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JFK's daughter continues her family's legacy

By Zhang Yunbi in Beijing and Cai Hong in Tokyo | China Daily | Updated: 2013-11-18 07:02

 JFK's daughter continues her family's legacy

Newly appointed US Ambassador to Japan Caroline Kennedy, daughter of former US president John F. Kennedy, arrives at the Narita International Airport in Tokyo on Friday. Yoshikazu Tsuno / Reuters

Caroline Kennedy, the first female US ambassador to Japan and the daughter of assassinated US president John F. Kennedy, will commit herself to Washington's policies as she assumes her new role, 70 years after her father fought the Japanese in World War II, observers said.

Japanese Emperor Akihito will receive the new US ambassador on Tuesday, and Japanese Prime Minister Shinzo Abe will meet her on Wednesday, Japan's Fuji Television reported.

Critics have begun a heated debate over how the diplomatic novice - an author, former book editor, lawyer and a key supporter of then-US senator Barack Obama's campaign for the presidency in 2008 - will handle the complicated situation in Northeast Asia as well as Japan's rising challenge to its wartime history.

The fate of the Kennedy family was closely connected to Japan during World War II. In April 1943, then-Lieutenant John Kennedy arrived in the Pacific and took command of the torpedo boat PT-109. Only months later, the vessel was rammed by a Japanese ship, killing two of his men.

Before Caroline Kennedy's departure to Tokyo, US Secretary of State John Kerry said it was "pretty remarkable that the daughter of a heroic lieutenant in World War II" will be the first woman in the generation after the war to represent the US in a relationship that "symbolizes so much more than just a normal diplomatic relationship".

"This is a symbol of reconciliation, a symbol of possibilities, a symbol of people who know how to put the past behind them and look to the future and build a future together," Kerry said in Washington on Nov 12.

Fu Mengzi, a researcher of Sino-US relations at the China Institutes of Contemporary International Relations, said Kennedy arrived at a time when the Obama administration has placed an "unprecedented priority" on the US-Japan alliance.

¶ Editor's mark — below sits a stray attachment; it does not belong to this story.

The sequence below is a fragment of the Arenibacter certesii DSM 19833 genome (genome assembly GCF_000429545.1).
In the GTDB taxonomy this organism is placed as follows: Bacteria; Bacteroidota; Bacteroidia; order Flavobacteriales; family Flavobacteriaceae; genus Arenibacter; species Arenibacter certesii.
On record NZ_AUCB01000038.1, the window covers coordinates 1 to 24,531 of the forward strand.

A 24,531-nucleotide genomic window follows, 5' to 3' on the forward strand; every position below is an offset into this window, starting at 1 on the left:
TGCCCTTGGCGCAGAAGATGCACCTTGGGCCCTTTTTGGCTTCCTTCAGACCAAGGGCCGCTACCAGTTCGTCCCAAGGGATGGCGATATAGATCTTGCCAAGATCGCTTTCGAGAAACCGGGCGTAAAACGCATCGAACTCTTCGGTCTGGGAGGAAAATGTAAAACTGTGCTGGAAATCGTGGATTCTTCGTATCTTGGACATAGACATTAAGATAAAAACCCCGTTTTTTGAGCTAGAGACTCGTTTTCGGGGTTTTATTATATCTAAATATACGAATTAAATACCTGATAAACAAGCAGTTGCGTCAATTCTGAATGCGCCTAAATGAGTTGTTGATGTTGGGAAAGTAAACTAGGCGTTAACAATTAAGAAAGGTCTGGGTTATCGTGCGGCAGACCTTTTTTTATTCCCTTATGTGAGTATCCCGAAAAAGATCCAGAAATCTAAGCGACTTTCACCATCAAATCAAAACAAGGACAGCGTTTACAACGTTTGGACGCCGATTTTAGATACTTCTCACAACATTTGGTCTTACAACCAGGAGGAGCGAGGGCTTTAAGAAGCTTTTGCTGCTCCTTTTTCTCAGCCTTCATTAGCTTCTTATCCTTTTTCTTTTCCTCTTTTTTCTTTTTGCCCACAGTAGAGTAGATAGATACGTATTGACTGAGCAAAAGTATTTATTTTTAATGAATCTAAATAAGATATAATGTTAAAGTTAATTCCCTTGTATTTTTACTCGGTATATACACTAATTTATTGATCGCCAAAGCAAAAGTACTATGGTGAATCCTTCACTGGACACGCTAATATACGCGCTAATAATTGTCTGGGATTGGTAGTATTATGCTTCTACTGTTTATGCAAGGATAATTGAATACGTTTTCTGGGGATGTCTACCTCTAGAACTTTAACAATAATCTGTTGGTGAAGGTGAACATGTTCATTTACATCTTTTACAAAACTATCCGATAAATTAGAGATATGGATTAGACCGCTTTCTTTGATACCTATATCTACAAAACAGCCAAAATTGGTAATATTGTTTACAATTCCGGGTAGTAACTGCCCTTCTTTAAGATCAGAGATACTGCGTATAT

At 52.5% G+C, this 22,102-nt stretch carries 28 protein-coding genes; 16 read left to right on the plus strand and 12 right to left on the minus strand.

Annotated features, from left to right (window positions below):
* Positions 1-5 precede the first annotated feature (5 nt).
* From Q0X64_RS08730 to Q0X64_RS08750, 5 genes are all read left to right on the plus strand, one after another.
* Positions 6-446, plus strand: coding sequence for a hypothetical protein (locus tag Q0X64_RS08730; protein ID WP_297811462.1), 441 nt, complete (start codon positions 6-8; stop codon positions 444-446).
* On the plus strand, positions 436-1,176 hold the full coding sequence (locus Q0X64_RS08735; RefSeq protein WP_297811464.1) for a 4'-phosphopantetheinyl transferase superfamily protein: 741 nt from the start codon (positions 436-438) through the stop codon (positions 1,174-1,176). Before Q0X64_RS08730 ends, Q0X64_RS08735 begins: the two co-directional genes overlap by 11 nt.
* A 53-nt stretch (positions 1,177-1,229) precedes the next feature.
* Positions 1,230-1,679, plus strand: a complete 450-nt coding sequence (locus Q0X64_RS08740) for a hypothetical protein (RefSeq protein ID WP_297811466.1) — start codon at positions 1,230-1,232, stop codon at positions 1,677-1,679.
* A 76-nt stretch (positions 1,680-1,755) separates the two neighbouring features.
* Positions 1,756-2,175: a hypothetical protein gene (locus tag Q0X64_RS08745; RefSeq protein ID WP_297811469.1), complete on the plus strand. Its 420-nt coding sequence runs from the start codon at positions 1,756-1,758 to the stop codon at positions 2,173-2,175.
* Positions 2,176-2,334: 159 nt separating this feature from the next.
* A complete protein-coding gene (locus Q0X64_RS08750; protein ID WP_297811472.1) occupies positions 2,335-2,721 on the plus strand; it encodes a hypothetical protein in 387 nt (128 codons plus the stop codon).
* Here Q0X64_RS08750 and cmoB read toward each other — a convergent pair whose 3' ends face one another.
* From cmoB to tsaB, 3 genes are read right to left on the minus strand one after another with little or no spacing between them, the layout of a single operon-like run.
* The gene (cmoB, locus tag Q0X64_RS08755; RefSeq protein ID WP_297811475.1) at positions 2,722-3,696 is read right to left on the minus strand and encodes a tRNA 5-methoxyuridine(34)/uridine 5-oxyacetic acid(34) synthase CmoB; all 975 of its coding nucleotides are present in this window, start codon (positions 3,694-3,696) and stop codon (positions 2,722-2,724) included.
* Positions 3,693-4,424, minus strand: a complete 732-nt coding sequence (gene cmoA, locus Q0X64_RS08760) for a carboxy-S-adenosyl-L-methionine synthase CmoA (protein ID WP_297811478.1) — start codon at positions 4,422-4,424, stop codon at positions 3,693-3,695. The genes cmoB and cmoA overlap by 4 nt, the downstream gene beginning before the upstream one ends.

"Currently, Tokyo has been striving to get rid of legislative restrictions imposed by the postwar pacifist Constitution on the country's armed forces. To some extent, Washington has remained muted to this," Fu said.

Japanese media widely covered Kennedy's departure from New York on Thursday and arrival in Tokyo on Friday.

"I am also proud to carry forward my father's legacy of public service. He had hoped to be the first United States president to visit Japan," Kennedy told Japanese reporters in Tokyo.

Li Haidong, a researcher of US studies at China Foreign Affairs University, said Kennedy will "fully implement the instructions" from Obama for the US strategy of pivoting to Asia and boosting the traditional alliance.

"The post was given as a reward for her contribution in the presidential election, and Obama's confidence in her also stems from her reliability in terms of following Washington's strategic considerations," Li said.

Kerry outlined the top priorities of Kennedy's Tokyo post in his farewell speech to her.

"Caroline's going to be heading over there to represent this relationship at a critical time - the rebalanced Asia, the global marketplace and competition therein, the efforts to deal with North Korea to try to reconcile even more so with Seoul, the challenges of the South China Sea, the challenges of climate change and of communications," Kerry said.

Kerry's remarks framed Kennedy's Tokyo agenda, including Washington's deepening role in the South China Sea issue, Li said.

"This also serves as a warning to her to refrain from public comments that cause troubles," he added.

Reporters in Washington also raised questions about Caroline Kennedy's qualifications to take the diplomatic post.

Her new job "does not necessarily mean that Washington will change its policy regarding the Diaoyu Islands standoff between China and Japan," said Zhou Yongsheng, a professor on Japanese studies at China Foreign Affairs University.

"Washington is using the islands to contain China. It is not expecting either an intimate China-Japan relationship or a major conflict between them. I think Kennedy is quite clear about this point," Zhou said.

Mo Jingxi contributed to this story.

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